UMMC begins vaccinating frontline employees for COVID-19
Published on Wednesday, December 16, 2020
By: Annie Oeth, firstname.lastname@example.org
The University of Mississippi Medical Center’s fight against the spread of COVID-19 got hundreds of shots in the arm today, as the vaccination of front-line employees began.
"This feels like a day of celebration and a day of some good news,” said Dr. LouAnn Woodward, vice chancellor for health affairs and dean of the School of Medicine, during a news conference streamed on Facebook live earlier today. “We have had, this year, a few opportunities to share good news, but when it comes to this pandemic, there is nothing that has compared to today, when we are finally able to distribute vaccine to some of our employees. This is what I hope and pray and believe is a turning point in our experience with this pandemic. I think this is how we are going to get through to the other side.”
The Medical Center’s allotment of 780 vials of the COVID-19 vaccine developed by Pfizer and BioNTech – enough for 3,900 doses – arrived Monday and has been stored in an ultra-cold freezer on the UMMC campus in preparation for vaccinations this week.
“Today represents a light at the end of the tunnel,” said Dr. Alan Jones, assistant vice chancellor for clinical affairs. “Usually I talk about how many ICU beds we’re down and how we’re tired, and while that’s all true, I feel like there’s been a shot of energy imparted into our staff today, because we finally feel like we have something to offer each other and the community to get us to the other side of this pandemic.”
Shipment and storage of the vials has “posed a pretty significant logistical challenge, not just for the Medical Center but for all of the state and around the country,” said Jonathan Wilson, chief administrative officer. “This vaccine from Pfizer arrived in ultra-cold storage in a special shipping container with dry ice to maintain a low temperature. It also contained a GPS tracker and a thermometer so that UPS and FedEx could monitor the status of the shipment. Once it arrived, our Department of Pharmacy removed it from the dry ice container and into an ultra-cold freezer.”
One of the benefits of being an academic medical center, Wilson said, is that its research and clinical laboratories already had the freezers required.
UMMC employees have been granted the option to receive the vaccine through a tiered system with those designated as highest risk – for example, those coming in daily contact with known or suspected COVID-19 patients – given highest priority. At this time only highest risk employees are eligible to schedule vaccination appointments.
An employee COVID-19 vaccine clinic started operations this afternoon in the lobby area of the Blair E. Batson Tower at Children’s of Mississippi. The former lobby for the children’s hospital has not been in use since November and is separated from Children’s of Mississippi patients and their families by temporary walls.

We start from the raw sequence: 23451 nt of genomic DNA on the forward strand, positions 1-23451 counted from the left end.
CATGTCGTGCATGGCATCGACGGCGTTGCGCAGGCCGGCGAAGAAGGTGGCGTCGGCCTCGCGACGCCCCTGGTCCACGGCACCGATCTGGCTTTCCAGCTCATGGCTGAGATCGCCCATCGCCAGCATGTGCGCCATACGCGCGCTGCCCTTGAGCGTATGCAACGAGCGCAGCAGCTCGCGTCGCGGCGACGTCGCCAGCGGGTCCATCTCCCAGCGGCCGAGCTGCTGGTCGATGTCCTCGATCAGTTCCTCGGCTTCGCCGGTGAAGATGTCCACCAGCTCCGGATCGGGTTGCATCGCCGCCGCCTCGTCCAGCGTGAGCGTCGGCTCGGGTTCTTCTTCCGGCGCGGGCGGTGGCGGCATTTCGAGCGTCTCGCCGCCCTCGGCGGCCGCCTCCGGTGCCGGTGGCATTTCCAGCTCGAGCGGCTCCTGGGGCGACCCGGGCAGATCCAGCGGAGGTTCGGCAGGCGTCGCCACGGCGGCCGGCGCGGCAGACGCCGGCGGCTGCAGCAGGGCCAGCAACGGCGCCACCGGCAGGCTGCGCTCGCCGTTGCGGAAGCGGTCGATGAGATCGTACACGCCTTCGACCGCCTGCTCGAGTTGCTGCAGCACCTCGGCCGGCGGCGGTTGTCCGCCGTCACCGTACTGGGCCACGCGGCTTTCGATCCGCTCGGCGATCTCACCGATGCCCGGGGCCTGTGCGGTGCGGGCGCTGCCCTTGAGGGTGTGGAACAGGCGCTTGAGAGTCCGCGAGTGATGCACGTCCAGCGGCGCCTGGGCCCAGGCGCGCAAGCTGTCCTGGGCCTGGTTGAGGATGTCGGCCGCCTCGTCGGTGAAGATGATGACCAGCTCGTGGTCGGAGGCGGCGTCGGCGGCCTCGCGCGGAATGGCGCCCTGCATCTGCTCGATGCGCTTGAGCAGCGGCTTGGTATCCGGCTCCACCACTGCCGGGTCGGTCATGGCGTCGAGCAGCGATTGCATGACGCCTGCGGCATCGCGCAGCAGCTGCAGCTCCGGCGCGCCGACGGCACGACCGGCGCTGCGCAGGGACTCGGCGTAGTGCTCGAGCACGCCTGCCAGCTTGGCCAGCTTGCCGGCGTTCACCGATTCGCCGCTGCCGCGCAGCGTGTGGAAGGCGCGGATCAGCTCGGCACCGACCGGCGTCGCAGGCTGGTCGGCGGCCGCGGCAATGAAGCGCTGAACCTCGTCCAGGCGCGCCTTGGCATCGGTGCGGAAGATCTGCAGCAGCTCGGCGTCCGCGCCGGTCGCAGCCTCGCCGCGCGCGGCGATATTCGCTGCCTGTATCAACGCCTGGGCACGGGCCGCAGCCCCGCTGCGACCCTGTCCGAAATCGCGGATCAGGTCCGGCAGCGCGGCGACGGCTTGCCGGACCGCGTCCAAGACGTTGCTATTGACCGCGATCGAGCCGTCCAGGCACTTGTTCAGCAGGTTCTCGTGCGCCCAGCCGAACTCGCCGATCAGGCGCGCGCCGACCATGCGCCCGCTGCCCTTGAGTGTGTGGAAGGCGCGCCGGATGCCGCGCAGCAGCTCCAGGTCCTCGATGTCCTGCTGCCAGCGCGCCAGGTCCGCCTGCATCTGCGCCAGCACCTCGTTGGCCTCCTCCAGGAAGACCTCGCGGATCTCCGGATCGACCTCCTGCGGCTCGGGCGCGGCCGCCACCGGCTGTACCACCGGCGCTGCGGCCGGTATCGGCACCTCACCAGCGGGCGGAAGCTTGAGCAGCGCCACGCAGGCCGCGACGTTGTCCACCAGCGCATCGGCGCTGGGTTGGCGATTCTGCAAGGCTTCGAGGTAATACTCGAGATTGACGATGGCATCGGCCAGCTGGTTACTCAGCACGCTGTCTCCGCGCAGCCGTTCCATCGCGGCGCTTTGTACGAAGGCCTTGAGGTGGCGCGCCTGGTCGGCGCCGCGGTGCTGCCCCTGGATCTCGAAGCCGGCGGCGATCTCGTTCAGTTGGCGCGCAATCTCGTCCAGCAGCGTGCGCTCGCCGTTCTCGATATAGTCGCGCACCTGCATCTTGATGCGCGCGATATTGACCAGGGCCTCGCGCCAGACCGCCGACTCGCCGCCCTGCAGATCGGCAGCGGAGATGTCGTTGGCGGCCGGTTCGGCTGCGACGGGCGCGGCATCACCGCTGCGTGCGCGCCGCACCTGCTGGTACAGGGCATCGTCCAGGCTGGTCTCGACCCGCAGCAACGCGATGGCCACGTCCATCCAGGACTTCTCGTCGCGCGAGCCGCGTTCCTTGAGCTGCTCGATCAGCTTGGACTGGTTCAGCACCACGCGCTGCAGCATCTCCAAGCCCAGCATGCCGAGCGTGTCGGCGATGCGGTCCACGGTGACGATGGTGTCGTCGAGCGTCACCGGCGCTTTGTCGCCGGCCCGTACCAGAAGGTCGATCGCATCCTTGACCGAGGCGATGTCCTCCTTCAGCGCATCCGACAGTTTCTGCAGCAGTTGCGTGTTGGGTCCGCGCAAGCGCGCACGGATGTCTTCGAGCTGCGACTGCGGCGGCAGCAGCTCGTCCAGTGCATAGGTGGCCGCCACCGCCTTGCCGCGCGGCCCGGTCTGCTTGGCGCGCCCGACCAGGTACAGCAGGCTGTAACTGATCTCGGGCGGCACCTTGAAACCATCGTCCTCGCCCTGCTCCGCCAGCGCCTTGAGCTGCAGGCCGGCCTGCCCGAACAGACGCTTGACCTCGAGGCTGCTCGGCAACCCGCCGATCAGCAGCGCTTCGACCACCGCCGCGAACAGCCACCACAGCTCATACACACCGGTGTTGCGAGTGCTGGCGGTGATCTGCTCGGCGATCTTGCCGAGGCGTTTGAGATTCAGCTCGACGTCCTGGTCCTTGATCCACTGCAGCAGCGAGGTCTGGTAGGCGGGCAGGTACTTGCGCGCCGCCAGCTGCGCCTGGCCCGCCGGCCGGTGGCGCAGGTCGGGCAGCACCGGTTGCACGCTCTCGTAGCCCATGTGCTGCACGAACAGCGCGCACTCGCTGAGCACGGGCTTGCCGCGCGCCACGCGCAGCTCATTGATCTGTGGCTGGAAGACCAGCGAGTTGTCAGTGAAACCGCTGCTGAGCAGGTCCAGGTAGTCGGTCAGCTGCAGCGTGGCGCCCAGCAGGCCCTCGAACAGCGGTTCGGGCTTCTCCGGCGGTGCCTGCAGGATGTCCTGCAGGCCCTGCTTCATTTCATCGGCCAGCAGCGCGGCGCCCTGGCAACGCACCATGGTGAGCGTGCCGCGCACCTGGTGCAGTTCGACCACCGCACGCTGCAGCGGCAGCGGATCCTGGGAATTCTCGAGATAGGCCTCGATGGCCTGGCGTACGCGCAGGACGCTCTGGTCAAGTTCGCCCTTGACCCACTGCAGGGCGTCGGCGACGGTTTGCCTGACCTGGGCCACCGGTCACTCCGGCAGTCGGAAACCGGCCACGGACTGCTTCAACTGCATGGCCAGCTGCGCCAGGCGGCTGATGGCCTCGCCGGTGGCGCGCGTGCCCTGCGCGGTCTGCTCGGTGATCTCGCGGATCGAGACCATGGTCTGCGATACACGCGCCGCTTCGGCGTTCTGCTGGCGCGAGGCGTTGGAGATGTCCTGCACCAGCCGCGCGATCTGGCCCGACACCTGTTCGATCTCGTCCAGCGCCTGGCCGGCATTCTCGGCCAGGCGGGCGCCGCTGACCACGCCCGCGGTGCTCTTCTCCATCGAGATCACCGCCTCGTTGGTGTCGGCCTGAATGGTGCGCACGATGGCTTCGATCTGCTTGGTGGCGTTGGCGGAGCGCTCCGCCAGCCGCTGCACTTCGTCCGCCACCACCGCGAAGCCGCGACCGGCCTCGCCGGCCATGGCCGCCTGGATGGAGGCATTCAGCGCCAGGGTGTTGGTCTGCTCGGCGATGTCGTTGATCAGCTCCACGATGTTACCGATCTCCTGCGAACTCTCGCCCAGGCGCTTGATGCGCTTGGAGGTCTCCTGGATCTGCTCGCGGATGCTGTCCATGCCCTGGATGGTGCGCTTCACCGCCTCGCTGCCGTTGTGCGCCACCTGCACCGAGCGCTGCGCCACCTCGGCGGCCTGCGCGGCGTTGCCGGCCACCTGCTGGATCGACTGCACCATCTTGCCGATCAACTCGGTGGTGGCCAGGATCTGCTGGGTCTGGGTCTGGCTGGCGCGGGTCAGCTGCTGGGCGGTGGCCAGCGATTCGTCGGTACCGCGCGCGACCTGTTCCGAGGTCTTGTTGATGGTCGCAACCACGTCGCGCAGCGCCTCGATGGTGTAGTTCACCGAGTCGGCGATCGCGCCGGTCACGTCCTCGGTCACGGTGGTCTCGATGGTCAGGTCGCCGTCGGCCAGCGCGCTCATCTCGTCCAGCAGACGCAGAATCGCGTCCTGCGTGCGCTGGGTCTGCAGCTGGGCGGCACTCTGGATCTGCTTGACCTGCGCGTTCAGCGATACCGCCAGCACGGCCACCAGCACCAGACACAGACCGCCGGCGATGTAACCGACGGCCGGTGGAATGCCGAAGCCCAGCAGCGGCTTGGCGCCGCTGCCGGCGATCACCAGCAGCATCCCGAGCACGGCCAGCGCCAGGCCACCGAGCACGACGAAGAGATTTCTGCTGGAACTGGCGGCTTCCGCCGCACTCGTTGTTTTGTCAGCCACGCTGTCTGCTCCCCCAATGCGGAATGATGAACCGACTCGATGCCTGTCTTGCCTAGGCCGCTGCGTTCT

The COVID-19 vaccine clinic includes 10 private cubicles where the vaccine is administered. Each hour, up to six vaccinations can be given in each cubicle for a maximum of 60 inoculations per hour.
The COVID-19 vaccination is not mandatory for UMMC employees, but it is strongly encouraged by Medical Center leadership. Proper mask usage, along with handwashing, social distancing and other COVID-19 precautions, will still be required after employees receive the vaccine.
Woodward said the advent of the COVID-19 vaccine does not mean that the community should stop following Centers for Disease Control and Prevention guidelines such as wearing face masks and social distancing, aimed at stopping the spread of COVID-19.
The Pfizer-BioNTech vaccine showed 95 percent efficacy against COVID-19 after two doses taken 21 days apart. The vaccine prompts the body’s immune system to create antibodies against COVID-19 just as if the person had been exposed, using messenger RNA, or mRNA. The vaccine does not include live virus.
Dr. Bhagyashri Navalkele, medical director for Infection Prevention, was the first front line provider at UMMC to receive the vaccine. Viewers of a town hall livestream this morning were able to see her receiver her vaccination in real time.
“The reason I decided that I needed to get this vaccine is based on science,” she said. “I completely believe and have full confidence in those clinical trials, which were performed by the Pfizer-BioNTech research scientists. It has shown that this vaccine is extremely effective, 95 percent after the second dose, and it is extremely safe.”
Dr. Andrew Wilhelm, associate professor of pulmonary medicine and medical director of UMMC’s medical intensive care unit, was vaccinated not long after. “This feels good,” he said. “It feels like we have made a significant step toward ending this pandemic.”
Woodward received her vaccination on Monday from the Mississippi Department of Health.
“I didn’t feel anything,” she said of the injection. “I had a little bit of arm soreness afterward, but less than the soreness from my most recent flu shot.”
Dr. Driscoll DeVaul, director of respiratory therapy, received the vaccine this morning and encouraged others to get the vaccine when it becomes available.
“Stopping the pandemic requires using all of the resources available,” he said. “The current vaccine that we have and following the CDC guidelines gives us the best chance to provide the best care possible in a safe way to our patient and also to protect ourselves and our families.”